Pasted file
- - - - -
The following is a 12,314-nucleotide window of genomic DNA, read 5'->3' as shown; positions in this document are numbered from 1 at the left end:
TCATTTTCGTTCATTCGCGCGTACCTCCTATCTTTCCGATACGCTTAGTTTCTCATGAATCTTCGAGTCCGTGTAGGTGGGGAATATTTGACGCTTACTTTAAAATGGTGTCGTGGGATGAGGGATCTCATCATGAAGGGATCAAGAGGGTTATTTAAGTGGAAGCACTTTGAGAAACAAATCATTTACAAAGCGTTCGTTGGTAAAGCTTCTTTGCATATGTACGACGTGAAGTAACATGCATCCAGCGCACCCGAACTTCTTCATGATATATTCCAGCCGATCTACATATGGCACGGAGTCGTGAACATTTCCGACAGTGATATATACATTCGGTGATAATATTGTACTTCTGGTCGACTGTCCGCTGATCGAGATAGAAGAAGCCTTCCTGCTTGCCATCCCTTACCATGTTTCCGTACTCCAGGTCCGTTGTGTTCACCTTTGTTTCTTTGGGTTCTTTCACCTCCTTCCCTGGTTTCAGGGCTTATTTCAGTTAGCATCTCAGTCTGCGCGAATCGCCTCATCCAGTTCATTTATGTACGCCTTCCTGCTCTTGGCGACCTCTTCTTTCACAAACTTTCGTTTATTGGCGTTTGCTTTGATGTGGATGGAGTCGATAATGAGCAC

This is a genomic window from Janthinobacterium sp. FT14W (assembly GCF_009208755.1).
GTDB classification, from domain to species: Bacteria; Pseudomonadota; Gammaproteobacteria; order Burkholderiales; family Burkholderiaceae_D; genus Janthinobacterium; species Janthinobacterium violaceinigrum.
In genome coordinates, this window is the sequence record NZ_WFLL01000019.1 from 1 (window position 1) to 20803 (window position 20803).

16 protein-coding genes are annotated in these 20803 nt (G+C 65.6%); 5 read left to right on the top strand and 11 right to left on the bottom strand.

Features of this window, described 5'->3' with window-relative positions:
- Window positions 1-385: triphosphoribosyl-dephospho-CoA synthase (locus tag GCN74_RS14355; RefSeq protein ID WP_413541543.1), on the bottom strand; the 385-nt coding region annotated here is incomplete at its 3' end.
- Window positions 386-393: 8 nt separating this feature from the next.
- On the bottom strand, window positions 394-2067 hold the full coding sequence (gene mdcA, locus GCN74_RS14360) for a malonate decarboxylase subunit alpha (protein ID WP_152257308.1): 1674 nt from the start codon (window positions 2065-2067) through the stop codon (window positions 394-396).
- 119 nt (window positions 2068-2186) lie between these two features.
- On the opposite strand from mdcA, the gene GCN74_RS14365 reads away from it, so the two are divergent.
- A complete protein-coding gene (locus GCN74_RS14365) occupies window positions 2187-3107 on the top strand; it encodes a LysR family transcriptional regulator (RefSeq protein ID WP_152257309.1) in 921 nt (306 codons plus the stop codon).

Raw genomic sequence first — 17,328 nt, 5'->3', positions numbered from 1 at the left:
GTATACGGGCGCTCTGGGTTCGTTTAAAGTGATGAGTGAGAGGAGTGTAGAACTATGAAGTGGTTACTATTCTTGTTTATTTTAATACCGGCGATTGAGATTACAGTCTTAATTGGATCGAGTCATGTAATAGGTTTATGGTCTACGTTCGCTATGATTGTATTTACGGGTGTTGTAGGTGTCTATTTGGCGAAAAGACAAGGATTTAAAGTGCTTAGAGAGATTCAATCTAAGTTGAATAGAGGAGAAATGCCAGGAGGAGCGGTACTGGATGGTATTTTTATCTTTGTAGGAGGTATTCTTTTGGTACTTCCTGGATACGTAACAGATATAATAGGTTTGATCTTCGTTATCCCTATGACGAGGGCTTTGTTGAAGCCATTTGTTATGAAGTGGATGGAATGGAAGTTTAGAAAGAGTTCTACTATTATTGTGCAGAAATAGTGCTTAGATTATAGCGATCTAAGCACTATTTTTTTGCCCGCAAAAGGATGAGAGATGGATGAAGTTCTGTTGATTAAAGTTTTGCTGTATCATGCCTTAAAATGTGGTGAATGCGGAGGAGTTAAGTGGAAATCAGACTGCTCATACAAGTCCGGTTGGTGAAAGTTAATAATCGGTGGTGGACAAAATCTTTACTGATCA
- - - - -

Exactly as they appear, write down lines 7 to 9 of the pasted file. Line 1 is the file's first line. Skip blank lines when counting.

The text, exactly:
Features of this window, described 5'->3' with window-relative positions:
- Window positions 1-385: triphosphoribosyl-dephospho-CoA synthase (locus tag GCN74_RS14355; RefSeq protein ID WP_413541543.1), on the bottom strand; the 385-nt coding region annotated here is incomplete at its 3' end.
- Window positions 386-393: 8 nt separating this feature from the next.